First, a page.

More threads by David Baxter PhD

David Baxter PhD

Late Founder
Fibromyalgia Syndrome: A Role for Sexual Abuse and Other Traumatic Events?
by Karen G. Raphael, Ph.D.
Primary Psychiatry. 2006;13(9):61-65

Although numerous studies and some reviews contend that fibromyalgia syndrome (FMS) may be caused by sexual and physical abuse and other forms of psychologically traumatic stress, this article does not support such a conclusion. Many studies have methodologic problems that preclude conclusions about the relationship between traumatic stress and FMS onset. Further, existing data suggest that a better explanation of the association between FMS and traumatic stress is that individuals with FMS have a dysregulated physiologic stress response system that may predate the onset of symptoms. Thus, individuals characterized by biologic ?stress vulnerability,? are at increased risk not only for FMS, but for posttraumatic stress disorder and possibly other psychiatric disorders associated with life stress as well.

Traumatic events and associated psychological factors are often invoked for conditions in which pathogenesis is unknown. At least one article on emotional trauma and abuse1, including physical and sexual victimization, suggests that these factors are of etiologic importance in the development of fibromyalgia syndrome (FMS) and that, therefore, FMS may be viewed as a stress disorder. This article critically reviews the evidence linking traumatic life events and psychosocial stressors, including sexual abuse, to the onset of FMS. Focus is placed on events that are presumed to exert their primary impact through psychological trauma and the cascade of physiologic alterations in response to psychological stressors, rather than through physical trauma directly affecting peripheral nociceptive input. (For further coverage, see Staud in this issue.2

Sexual and Physical Abuse
To a limited extent, a first glance at studies on the topic seems to support a role for psychologically traumatic events in the pathogenesis of FMS. The most commonly investigated traumatic events are sexual or physical abuse in childhood or adulthood. Several studies, using either self-report questionnaires3 or interviews4,5 to assess abuse history suggest that patients with FMS report elevated rates of lifetime physical abuse and sexual abuse,3 overall victimization,4 and childhood adversities,5 compared to patients with medically explained pain5 or other rheumatic disease.3,4 Nevertheless, another questionnaire-based study6 reached different conclusions. Contrasting a small sample of FMS patients with a convenience sample drawn from multiple sources, the groups did not significantly differ in self-reported history of lifetime sexual abuse. A more recent and larger study7 using a similar questionnaire found that frequency of reported abuse in childhood and adulthood was higher in FMS patients than those with soft tissue rheumatic disease or healthy volunteers, but not higher than among patients with rheumatoid arthritis. Finally, another study8 compared questionnaire-assessed history of childhood trauma among patients with FMS and three other pain disorders, concluding that rates of childhood abuse did not differ among the groups. However, if FMS patients were contrasted with a combined sample of other pain disorders, reanalysis of their data indicates that FMS patients were significantly more likely than non-FMS pain patients to report childhood abuse histories.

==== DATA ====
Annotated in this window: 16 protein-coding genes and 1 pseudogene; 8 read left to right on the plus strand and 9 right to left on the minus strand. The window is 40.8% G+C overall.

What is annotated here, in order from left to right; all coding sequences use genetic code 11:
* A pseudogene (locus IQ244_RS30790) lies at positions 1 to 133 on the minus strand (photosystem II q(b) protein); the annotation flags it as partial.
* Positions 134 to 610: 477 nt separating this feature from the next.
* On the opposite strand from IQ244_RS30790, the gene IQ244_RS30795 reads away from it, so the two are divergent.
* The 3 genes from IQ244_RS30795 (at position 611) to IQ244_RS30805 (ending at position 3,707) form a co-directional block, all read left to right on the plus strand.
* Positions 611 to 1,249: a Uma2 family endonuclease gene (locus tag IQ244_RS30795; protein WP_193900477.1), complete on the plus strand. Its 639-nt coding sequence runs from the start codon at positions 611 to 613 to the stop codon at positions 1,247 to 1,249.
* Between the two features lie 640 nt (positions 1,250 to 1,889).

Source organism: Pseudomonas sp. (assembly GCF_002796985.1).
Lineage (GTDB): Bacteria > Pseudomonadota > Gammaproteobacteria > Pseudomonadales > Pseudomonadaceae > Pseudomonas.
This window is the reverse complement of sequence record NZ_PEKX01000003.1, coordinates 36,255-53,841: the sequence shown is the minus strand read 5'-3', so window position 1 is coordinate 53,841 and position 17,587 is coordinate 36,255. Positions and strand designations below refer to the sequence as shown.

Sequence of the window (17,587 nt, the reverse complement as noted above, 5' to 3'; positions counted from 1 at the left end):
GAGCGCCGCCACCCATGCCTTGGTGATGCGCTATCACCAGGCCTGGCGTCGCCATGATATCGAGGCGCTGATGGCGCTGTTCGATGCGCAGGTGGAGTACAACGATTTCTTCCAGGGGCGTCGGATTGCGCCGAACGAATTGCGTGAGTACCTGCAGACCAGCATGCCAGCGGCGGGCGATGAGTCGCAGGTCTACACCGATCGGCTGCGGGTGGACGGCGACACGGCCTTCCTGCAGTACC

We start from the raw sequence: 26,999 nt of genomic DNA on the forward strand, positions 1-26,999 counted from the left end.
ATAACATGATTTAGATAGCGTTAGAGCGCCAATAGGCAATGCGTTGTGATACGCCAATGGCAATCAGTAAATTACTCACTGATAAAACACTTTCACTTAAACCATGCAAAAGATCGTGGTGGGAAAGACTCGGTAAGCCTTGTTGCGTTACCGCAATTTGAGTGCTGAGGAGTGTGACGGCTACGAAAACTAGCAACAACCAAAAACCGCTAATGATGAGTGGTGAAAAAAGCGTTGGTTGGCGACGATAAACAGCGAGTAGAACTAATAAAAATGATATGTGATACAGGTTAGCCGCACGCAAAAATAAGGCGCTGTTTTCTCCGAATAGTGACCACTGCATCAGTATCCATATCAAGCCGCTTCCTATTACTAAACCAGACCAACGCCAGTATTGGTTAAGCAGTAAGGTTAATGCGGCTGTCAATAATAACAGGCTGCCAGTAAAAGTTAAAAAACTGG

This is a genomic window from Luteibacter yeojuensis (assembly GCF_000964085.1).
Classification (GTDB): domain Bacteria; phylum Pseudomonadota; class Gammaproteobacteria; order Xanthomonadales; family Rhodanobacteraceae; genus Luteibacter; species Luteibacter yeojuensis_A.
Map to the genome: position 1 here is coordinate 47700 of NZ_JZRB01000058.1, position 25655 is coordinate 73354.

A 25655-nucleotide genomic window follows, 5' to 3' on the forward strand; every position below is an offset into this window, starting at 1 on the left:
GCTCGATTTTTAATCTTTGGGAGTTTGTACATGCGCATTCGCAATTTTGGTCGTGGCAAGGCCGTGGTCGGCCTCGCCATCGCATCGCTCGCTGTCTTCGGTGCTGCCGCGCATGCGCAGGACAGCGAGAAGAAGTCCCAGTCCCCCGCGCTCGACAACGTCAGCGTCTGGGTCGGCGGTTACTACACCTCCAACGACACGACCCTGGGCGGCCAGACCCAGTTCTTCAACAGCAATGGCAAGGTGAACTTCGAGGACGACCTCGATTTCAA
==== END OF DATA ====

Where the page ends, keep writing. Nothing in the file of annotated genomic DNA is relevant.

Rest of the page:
In a study contrasting a combined sample of patients with either FMS or chronic fatigue syndrome (CFS), among whom 43% met American College of Rheumatology (ACR) criteria for FMS, findings were also mixed.9 Assessing history of physical or sexual abuse through a brief self-report questionnaire, FMS/CFS patients did not report higher rates of sexual abuse or harassment than a medical control sample with either multiple sclerosis or rheumatoid arthritis or than a healthy control group. Physical abuse reports also did not differ between the FMS/CFS group and the medical control sample, but were higher in the FMS/CFS group than among controls. Using broader definitions of emotional neglect or abuse, group differences in the predicted direction were found.